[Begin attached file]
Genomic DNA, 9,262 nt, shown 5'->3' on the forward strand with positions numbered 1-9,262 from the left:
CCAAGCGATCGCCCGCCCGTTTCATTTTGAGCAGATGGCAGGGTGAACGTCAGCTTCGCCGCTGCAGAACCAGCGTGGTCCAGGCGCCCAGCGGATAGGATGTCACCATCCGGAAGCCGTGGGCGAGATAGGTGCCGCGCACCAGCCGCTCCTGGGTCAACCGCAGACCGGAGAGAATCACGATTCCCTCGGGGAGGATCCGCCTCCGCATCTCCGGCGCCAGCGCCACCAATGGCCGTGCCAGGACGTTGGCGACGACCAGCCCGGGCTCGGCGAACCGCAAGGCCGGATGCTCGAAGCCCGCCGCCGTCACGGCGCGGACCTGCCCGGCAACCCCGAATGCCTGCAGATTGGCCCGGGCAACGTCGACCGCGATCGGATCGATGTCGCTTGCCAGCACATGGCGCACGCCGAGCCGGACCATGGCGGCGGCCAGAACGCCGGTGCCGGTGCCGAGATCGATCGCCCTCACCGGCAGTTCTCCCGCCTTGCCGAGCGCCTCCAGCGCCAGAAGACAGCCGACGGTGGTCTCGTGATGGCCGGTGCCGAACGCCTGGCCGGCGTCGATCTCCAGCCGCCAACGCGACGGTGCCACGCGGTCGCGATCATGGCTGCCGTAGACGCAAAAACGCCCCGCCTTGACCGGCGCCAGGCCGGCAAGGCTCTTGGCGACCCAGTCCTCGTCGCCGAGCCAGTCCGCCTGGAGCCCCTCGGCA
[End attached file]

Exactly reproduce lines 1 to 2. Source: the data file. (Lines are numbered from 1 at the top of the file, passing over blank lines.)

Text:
Genomic DNA, 9,262 nt, shown 5'->3' on the forward strand with positions numbered 1-9,262 from the left:
CCAAGCGATCGCCCGCCCGTTTCATTTTGAGCAGATGGCAGGGTGAACGTCAGCTTCGCCGCTGCAGAACCAGCGTGGTCCAGGCGCCCAGCGGATAGGATGTCACCATCCGGAAGCCGTGGGCGAGATAGGTGCCGCGCACCAGCCGCTCCTGGGTCAACCGCAGACCGGAGAGAATCACGATTCCCTCGGGGAGGATCCGCCTCCGCATCTCCGGCGCCAGCGCCACCAATGGCCGTGCCAGGACGTTGGCGACGACCAGCCCGGGCTCGGCGAACCGCAAGGCCGGATGCTCGAAGCCCGCCGCCGTCACGGCGCGGACCTGCCCGGCAACCCCGAATGCCTGCAGATTGGCCCGGGCAACGTCGACCGCGATCGGATCGATGTCGCTTGCCAGCACATGGCGCACGCCGAGCCGGACCATGGCGGCGGCCAGAACGCCGGTGCCGGTGCCGAGATCGATCGCCCTCACCGGCAGTTCTCCCGCCTTGCCGAGCGCCTCCAGCGCCAGAAGACAGCCGACGGTGGTCTCGTGATGGCCGGTGCCGAACGCCTGGCCGGCGTCGATCTCCAGCCGCCAACGCGACGGTGCCACGCGGTCGCGATCATGGCTGCCGTAGACGCAAAAACGCCCCGCCTTGACCGGCGCCAGGCCGGCAAGGCTCTTGGCGACCCAGTCCTCGTCGCCGAGCCAGTCCGCCTGGAGCCCCTCGGCA